For sake of time and space, we’re gonna have to skip over what are probably the two biggest and hottest topics, and save them for another day. Those would be, obviously, Kanye’s conversion to Christ, and two astronauts being launched into space from American soil for the first time since the space shuttle program was retired in 2011 in the first ever commercially built and operated spacecraft. Sorry, we know you want to read our wisdom-filled musings on these historic happenings, but there’s just too much to say about them, and not enough ink in the printer.

On to less popular yet vitally important matters. So how to charge through some tricky situations, especially for us introverts (in my case recovering extrovert), when you’re about to get pulled in to a time-wasting, soul-sucking debate over some current issue.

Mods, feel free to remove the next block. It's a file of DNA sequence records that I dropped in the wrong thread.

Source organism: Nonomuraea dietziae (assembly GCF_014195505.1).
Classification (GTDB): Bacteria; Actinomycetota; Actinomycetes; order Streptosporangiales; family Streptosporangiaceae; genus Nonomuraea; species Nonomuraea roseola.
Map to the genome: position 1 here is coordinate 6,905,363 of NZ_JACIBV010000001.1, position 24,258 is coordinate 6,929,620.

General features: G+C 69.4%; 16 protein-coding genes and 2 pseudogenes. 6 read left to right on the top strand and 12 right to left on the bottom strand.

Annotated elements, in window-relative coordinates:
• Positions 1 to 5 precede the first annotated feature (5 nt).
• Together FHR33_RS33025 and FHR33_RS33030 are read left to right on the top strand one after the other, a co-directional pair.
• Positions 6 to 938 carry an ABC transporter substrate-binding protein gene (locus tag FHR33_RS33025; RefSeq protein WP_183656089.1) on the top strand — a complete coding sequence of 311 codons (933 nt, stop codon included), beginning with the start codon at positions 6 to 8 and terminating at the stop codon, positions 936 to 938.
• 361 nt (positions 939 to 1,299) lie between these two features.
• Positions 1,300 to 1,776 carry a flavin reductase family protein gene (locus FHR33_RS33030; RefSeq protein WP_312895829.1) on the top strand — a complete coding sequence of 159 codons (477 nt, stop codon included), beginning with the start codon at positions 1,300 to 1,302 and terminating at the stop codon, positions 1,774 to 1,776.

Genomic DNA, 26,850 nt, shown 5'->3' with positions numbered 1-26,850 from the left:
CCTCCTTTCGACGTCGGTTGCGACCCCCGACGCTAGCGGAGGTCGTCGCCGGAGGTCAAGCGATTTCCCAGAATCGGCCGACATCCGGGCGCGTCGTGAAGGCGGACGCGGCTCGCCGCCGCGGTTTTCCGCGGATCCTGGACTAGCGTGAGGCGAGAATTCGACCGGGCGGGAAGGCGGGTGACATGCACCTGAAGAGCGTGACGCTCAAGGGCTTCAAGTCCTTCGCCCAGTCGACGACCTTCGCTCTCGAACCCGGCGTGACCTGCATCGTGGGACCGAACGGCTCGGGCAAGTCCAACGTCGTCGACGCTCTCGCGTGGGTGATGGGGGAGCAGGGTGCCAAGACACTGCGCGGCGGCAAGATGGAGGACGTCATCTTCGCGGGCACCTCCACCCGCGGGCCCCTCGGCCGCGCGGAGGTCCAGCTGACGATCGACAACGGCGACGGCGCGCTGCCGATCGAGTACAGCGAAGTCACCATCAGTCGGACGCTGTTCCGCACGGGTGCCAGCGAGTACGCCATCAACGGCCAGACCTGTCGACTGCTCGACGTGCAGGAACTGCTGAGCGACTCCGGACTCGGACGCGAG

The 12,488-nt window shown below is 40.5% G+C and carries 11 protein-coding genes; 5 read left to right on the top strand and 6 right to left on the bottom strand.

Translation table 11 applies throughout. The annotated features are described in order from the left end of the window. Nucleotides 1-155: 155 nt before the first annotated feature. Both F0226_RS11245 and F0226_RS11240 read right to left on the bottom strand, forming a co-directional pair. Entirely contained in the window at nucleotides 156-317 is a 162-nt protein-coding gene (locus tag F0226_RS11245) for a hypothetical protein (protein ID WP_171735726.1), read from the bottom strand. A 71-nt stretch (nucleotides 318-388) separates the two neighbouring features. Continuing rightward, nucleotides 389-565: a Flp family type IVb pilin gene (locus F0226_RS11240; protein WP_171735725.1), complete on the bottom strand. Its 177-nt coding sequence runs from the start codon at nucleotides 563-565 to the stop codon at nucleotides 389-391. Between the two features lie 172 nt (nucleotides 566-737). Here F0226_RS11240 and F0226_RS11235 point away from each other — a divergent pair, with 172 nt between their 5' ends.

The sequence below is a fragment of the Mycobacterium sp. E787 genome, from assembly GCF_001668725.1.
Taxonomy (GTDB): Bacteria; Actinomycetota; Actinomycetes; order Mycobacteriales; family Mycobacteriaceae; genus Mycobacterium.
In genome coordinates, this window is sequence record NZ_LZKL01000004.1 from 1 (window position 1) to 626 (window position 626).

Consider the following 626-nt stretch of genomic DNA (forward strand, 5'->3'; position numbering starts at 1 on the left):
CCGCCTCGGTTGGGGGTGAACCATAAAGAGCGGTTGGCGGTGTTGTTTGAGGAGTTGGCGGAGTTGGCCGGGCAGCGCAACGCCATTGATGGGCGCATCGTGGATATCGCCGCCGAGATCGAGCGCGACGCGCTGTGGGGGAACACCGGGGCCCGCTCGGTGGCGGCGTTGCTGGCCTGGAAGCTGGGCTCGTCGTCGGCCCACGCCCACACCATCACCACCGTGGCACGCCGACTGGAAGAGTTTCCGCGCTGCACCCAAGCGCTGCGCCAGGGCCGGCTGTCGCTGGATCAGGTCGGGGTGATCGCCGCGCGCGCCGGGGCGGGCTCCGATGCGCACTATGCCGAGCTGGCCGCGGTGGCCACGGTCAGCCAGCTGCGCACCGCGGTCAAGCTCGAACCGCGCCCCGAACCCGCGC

Let’s say you’re out and about, maybe at the store, the laundromat, lunch, or even a dinner party, and someone asks you the terrifyingly divisive question,”How do you feel about the election?” Uhhgg. Don’t panic, all you have to do is go with the old classic of pretending you misheard the question, and answer immediately, “Oh I think erections feel really good, I’m a big fan, but that’s an extremely personal question don’t you think? I’m not very comfortable talking about this.” Even if they correct you and come back with, “No, I said ELECTION”, you just keep plowing forward with, “Yeah I’m really uncomfortable.” There should be enough ambiguity and, hopefully, discomfort on their part by now that they’ll probably let you off. Or you can storm off pretending to be upset.